The Heart of Everything was the Irish Times Book Club choice for May. During the month a series of articles and interviews (with contributions from Professor Margaret Kelleher, Ivana Bacik, Kathleen MacMahon, Susan McKay, Andrea Carter, Kate Lynch, Ciara Considine and Michael Foley, and a written Q&A with Sarah Gilmartin) explored different aspects of the book, ending with a podcast chitty-chat with Martin Doyle, recorded in the Irish Writers’ Centre.
For a month, Mags, Anita, Raymond and Elin were analysed and critiqued, sympathised-with and scrutinised, pitied and praised. Their fictional ears were a-flame. Some of the articles discussed the book’s headline themes: dementia, missing persons, ageing, family dynamics. Others, such as Michael Foley’s piece about constructed identity, picked up on nuances. He discussed the fallacy of the idea that any of us have a true, single identity: everyone in the book constructs a version of Mags, and all are found to be false. He described the characters as ‘a soup of identities’, and commented ‘as much as we’d like to imagine that the identity to which we cling is actually ours, it is really only partly ours and partly what others make of it.’ Turns out, I wasn’t the only person who had made Mags up: her children had too. Over the course of a week they unpick her life and still can’t manage to find her hiding within it. His article reminded me of an exhibition I saw twenty years ago – a fascinating video installation called Passing by American artists Hillary Leone and Jennifer Macdonald. (I also remember that they were the first people I’d ever met who wanted takeaway coffee. Coffee in 1996 was a sedentary activity: the idea of buying a hot beverage in one place and carrying it around in order to drink it somewhere else struck me then as kind of silly). Anyway, Passing featured people who were living in a way that was untrue to their real selves. They were passing themselves off as something other: straight, happy, successful, sane, female…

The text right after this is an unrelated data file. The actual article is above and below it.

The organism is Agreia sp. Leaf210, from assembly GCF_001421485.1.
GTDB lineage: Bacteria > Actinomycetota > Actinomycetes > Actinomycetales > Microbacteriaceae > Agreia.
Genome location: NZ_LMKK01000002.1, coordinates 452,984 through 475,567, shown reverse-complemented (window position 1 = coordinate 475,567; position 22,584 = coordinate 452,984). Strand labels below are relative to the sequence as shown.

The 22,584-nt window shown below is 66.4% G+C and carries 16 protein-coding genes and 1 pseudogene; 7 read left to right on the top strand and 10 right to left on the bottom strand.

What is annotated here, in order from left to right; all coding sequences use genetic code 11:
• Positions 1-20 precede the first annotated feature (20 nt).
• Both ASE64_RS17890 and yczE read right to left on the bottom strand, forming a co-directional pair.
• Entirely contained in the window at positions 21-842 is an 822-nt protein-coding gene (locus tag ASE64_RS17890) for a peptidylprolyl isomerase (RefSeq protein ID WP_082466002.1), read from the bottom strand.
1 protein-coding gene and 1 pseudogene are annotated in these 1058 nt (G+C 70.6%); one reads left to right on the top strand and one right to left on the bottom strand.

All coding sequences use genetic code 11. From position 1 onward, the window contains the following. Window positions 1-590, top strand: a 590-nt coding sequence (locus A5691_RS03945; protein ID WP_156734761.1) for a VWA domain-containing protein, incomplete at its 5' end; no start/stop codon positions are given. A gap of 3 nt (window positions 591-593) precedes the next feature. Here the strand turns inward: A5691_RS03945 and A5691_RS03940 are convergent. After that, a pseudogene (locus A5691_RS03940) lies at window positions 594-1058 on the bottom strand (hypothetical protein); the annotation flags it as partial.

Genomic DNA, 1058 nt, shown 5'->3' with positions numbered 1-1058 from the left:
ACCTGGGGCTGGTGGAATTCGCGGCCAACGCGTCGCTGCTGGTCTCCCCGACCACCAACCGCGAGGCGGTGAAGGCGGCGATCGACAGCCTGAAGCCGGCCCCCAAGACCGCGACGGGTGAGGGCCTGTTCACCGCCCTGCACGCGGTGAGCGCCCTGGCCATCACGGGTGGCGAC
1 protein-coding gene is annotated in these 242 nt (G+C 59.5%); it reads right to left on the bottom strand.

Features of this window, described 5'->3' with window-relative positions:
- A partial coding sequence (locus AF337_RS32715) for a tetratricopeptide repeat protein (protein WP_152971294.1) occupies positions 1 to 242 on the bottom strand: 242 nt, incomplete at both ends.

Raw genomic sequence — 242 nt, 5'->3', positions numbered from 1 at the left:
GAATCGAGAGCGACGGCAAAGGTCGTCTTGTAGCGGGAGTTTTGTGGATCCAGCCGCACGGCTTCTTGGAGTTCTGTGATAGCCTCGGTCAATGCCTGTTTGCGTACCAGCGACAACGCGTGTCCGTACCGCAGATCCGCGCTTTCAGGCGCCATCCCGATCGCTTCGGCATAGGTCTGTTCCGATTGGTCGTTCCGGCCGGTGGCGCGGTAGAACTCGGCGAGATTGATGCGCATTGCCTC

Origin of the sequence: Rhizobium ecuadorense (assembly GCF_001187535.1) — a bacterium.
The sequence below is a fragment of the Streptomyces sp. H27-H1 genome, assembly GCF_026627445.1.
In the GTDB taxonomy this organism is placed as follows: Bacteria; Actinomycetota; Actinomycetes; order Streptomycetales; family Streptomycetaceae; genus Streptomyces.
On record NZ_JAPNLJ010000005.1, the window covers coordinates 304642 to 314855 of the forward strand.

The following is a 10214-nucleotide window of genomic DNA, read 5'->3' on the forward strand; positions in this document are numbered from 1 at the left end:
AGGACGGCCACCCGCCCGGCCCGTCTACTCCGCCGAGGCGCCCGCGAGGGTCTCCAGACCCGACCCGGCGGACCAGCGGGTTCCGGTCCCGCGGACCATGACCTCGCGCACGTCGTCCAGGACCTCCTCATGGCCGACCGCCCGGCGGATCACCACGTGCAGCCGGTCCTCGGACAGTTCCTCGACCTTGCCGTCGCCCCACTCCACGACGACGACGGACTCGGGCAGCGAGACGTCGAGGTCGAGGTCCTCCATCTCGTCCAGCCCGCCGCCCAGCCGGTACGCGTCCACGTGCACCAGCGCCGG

The experience of older people feeling as though society no longer sees them is one Michael Foley is familiar with through his work in Age & Opportunity. He’s noticed that while some rail against it, there are only too many people who accept it, almost as a deserved fate. Mags Jensen is a railer. She is, as Susan McKay succinctly put it, ‘angrily aware of the way ageing women become invisible’. The cruelty of this unwanted disappearance into ageing was one of the reasons I wanted to write the book in the first place. It’s why I decided the person who goes missing had to be an older person, someone who is already wondering what society perceives their ‘value’ to be.
Margaret Kelleher discussed the book as being about the excess of memory. Thinking of the Jensens as a family marked by too much remembering was a new take on it to me. I had considered it as being about the absence or falling away of memories – or the flipside of that: a decisive, active, forgetting. She also read it as a book about sibling relationships, and commented on the comparative lack of novels about siblings (the gauntlet has been thrown, people). This was a theme that Kathleen MacMahon’s thoughtful piece touched on too, when she wrote that ‘the absence of any compassion between the siblings is matched only by their self-absorption.’ And of the ‘reluctant intimacy of a shared childhood’. Anita, Raymond and Elin are ‘stunted by their losses,’ as Susan McKay phrased it. For her, it became a novel about love, ‘and how we need it and how we fear it.’
The torch every reader brings shines differently, and for crime writer Andrea Carter, it became a page-turner mystery novel. For Ivana Bacik, grief became the big overarching theme of the book. Her spirited defence in favour of Anita – who I had always considered the least likeable character even as I sympathized with the deep, growling horror of her bereavement – made me consider the oldest of the Jensen siblings in a new, and kinder, light. And yes, I know that sounds daft considering I was the one who invented Anita, but that was my imagined version: she became a different person in Ivana Bacik’s imagination. To her, Raymond was ‘rather feckless and irresponsible’ and Elin revealed to be ‘mired in self-pity and self-obsession’, whereas only Anita – a woman trapped within a very active grief – is trying to take control and assume responsibility for their mother’s life.
A month later, The Heart of Everything became a book about love. A book about grief. About ageing and dementia, siblings, fear and loss. It is what is always was, but more. At the podcast recording in the Irish Writer’s Centre, three friends of mine had a conversation about the parent (two mums, one dad) they had each lost to dementia. And for that, thanks Mags.